Stakeholders bat for Bandipur Night Traffic Ban

Stakeholders bat for Bandipur Night Traffic Ban

November 4, 2019

Mysuru: Wildlife activists and stakeholders from Karnataka want to maintain status quo on the movement of vehicles on National Highway passing through Bandipur Tiger Reserve in Gundlupet taluk of Chamarajanagar district. They made their stand clear at a programme organised at the Institution of Engineers-India (IEI)  on JLB Road in city yesterday.

They also opined that there should not be a total ban of traffic on National Highway 212 (now 766) at Bandipur Tiger Reserve from Gundlupet to Sultan Batheri in Kerala and the existing ban of vehicle movement between 9 pm and 6 am must stay.

Outcome to be compiled

The interaction was organised after the Supreme Court in September this year came up with a suggestion on exploring alternative routes on travel and also whether day traffic ban too could be imposed. The outcome of the discussion will be compiled and submitted to Union Ministry of Environment, Forests and Climate Change and National Highways Authority of India for their consideration.

Delivering the keynote address, Major General (retd.) Sudhir Vombatkere maintained that the night traffic ban was a good idea that has been made taking into conservation all aspects regarding wildlife conservation. He said, one must understand that the Supreme Court has only given its opinion and not a binding order on the issue.

Tourism not affected

Mysuru Hotel owners Association President C. Narayanagowda said that soon after the Government ordered night traffic ban, there was opposition from some quarters that the ban would badly affect tourism and other allied sectors. But the theory proved false.

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Asserting that the Association will not demand lifting of night traffic ban, he highlighted the risks and the dangers of night travel through forest areas especially when the vehicles break down or their tyres get punctured in the middle of forest. He, however, said that there should not be any ban on day travel.

Alternative routes was difficult 

Col. (retd.) C.P. Muthanna of Coorg Wildlife Society argued that finding alternative routes was a difficult proposition as the other possible routes too pass through forests. Pointing out that although Periyapatna and Gonikoppa roads can be considered as an alternative, he said that these two roads too cut across the core tiger reserve area and as such it will be a risk to consider them. 

Claiming that there is already  high density of traffic on these roads and the Tholpetty and Begur Elephant Corridors are close by, Col. Muthanna  reiterated that night traffic ban at Bandipur must continue.

Concerns of Kodagu people

He said people of Kodagu were concerned about the possibility of a 24×7 traffic ban through Bandipur as it would mean diverting all vehicles through Kodagu. He said diverting all vehicles through Kodagu would be disastrous for wildlife as it cuts through elephant corridors in the region while pointing out that the existing night traffic ban along NH-212 had led to an increase in the traffic density along the Anechowkur-Gonikoppa-Makutta route.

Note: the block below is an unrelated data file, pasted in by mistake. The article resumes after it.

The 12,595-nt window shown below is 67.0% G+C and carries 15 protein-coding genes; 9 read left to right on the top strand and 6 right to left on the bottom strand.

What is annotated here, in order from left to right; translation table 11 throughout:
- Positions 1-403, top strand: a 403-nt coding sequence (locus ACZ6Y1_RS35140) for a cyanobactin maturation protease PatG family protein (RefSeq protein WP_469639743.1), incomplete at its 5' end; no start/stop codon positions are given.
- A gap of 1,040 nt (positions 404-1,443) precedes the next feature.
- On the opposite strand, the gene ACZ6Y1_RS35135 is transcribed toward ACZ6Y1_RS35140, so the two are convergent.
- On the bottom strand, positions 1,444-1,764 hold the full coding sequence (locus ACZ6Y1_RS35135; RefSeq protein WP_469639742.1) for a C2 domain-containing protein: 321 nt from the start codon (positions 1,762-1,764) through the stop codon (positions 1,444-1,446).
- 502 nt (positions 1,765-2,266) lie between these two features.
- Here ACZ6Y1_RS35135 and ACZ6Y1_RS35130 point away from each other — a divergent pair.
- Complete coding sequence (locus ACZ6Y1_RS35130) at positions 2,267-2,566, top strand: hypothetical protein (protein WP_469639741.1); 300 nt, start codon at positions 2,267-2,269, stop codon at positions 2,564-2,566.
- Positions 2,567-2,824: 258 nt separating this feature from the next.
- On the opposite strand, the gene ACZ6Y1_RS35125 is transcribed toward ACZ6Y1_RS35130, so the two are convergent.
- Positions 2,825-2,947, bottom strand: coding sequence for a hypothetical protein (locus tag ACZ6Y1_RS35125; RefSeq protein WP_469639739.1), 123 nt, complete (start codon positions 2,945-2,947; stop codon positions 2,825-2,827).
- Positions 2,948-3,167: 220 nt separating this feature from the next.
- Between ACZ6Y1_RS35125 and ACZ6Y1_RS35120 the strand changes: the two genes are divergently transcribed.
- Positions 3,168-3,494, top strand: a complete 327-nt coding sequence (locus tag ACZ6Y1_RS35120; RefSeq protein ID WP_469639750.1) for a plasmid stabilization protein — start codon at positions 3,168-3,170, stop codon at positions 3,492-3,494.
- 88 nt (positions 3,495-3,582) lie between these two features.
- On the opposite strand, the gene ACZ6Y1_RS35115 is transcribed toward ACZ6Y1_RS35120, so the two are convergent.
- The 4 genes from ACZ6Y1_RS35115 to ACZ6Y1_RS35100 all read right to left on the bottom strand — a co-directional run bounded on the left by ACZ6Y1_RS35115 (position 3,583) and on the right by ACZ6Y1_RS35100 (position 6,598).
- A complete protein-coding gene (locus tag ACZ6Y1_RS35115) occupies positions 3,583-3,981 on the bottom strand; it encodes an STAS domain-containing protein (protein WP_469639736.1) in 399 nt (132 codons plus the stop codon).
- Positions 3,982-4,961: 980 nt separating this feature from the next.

A fundamental right 

P.C. Gopinath, an Advocate from Wayanad in Kerala, however, struck a different note. He suggested that night traffic ban should be lifted. “Night traffic is a fundamental right of every citizen and the ban is violative of the National Highways Act. “We have concern for wildlife and ecology but, Forest Department should take measures to protect wildlife,” he said.

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He said that thousands of labourers travel between Gundlupet and Wayanad for daily bread. In addition, farmers and vegetable vendors depend on the road for business. “Complete ban would affect the common people. Even night ban should be lifted,” he said.

Wildlife habituated

Balagopalan, a retired IAS officer from Wayanad, suggested “sensible” decision on the issue as ecology and wildlife were more important. As per a report, 70% of roadkills of wild animals is reported during night. The night traffic ban was imposed a decade ago and the wild animals are used to it, he said. Radhakrishna of Wayanad said that the people of Wayanad were totally dependent on Karnataka for vegetable and rice. A complete ban would be a disastrous situation, he said.

Members of over 25 organisations from Mysuru, Chamarajanagar and Kodagu districts of Karnataka and Wayanad and Malappuram districts in Kerala took part in the debate. Wildlife photographers Krupakar and Senani, Naturalist D. Rajkumar and others were present.


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